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2009 06 09 Involving Patients In Qi Process
 

2009 06 09 Involving Patients In Qi Process

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    2009 06 09 Involving Patients In Qi Process 2009 06 09 Involving Patients In Qi Process Presentation Transcript

    • Patients
and
Families
as
 Part
of
the
QI
Team Steve
Hurd,
Ph.D. Marillac
Clinic Executive
Director
    • Transformation to Medical Homes Institute for Health Improvement Goals: • Improve population health • Reduce costs per capita • Enhance patient experience of care • One strategy: Activate patients to provide impetus for a healthier community
    • Quality Improvement • Fundamental aspect of a learning organization • Part of organization’s culture • Horizontal integration • Requires investment of time – clinicians not scheduled to see patients • Embraced by CEO, Medical Director and senior leadership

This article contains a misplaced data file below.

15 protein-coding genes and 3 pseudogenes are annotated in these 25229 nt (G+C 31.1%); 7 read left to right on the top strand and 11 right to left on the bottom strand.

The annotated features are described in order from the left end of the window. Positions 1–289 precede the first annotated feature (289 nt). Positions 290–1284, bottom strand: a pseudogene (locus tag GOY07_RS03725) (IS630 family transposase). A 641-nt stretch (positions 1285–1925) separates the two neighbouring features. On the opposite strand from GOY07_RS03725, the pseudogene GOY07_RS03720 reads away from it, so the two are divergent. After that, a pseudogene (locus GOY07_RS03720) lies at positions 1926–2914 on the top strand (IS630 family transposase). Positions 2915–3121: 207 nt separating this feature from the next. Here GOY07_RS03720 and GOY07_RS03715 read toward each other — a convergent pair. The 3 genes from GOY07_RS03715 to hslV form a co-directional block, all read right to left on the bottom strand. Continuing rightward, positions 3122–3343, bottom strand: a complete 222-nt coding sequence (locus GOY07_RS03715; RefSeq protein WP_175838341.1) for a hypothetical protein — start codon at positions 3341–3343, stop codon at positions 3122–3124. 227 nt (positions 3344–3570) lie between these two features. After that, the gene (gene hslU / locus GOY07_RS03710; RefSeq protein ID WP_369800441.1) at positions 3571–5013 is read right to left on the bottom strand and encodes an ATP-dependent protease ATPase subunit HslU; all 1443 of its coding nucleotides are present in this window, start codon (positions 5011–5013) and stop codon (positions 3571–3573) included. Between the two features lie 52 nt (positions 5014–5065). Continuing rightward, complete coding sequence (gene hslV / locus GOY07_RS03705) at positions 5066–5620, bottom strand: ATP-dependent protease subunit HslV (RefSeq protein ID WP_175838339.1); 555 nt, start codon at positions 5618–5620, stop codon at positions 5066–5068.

• QI Goals • Safety • Efficiency • Effectiveness – Use of evidence-based guidelines • Reduce variability • Eliminate waste
    • Two Strategies for QI • Work flow analysis and process improvement* • Include patient perspective as decisions are made and QI goals identified *Going Lean in Health care. IHI Innovation Series white paper. Cambridge, MA: Institute for Healthcare Improvement; 2005. (Available on www.IHI.org)
    • LEAN Principles Shift Focus from Results to Process Analysis • Organize horizontal process teams • Develop flow charts • Implement and evaluate • Re-implement and evaluate • Commit to organization’s culture
    • Marillac Example of Process Improvement Amount of Time Elapsed From Check-in to Check out: 40 30 20 10 0 Before – 32 Minutes After – 29 Minutes
    • Benefits of Gathering Patient Perspective • Transformation of population • Passive Informed Activated • Increased engagement yields better health outcomes • Valued role in educating and motivating peers (volunteer or paid position) – Participate in patient groups – Organize and assist at community events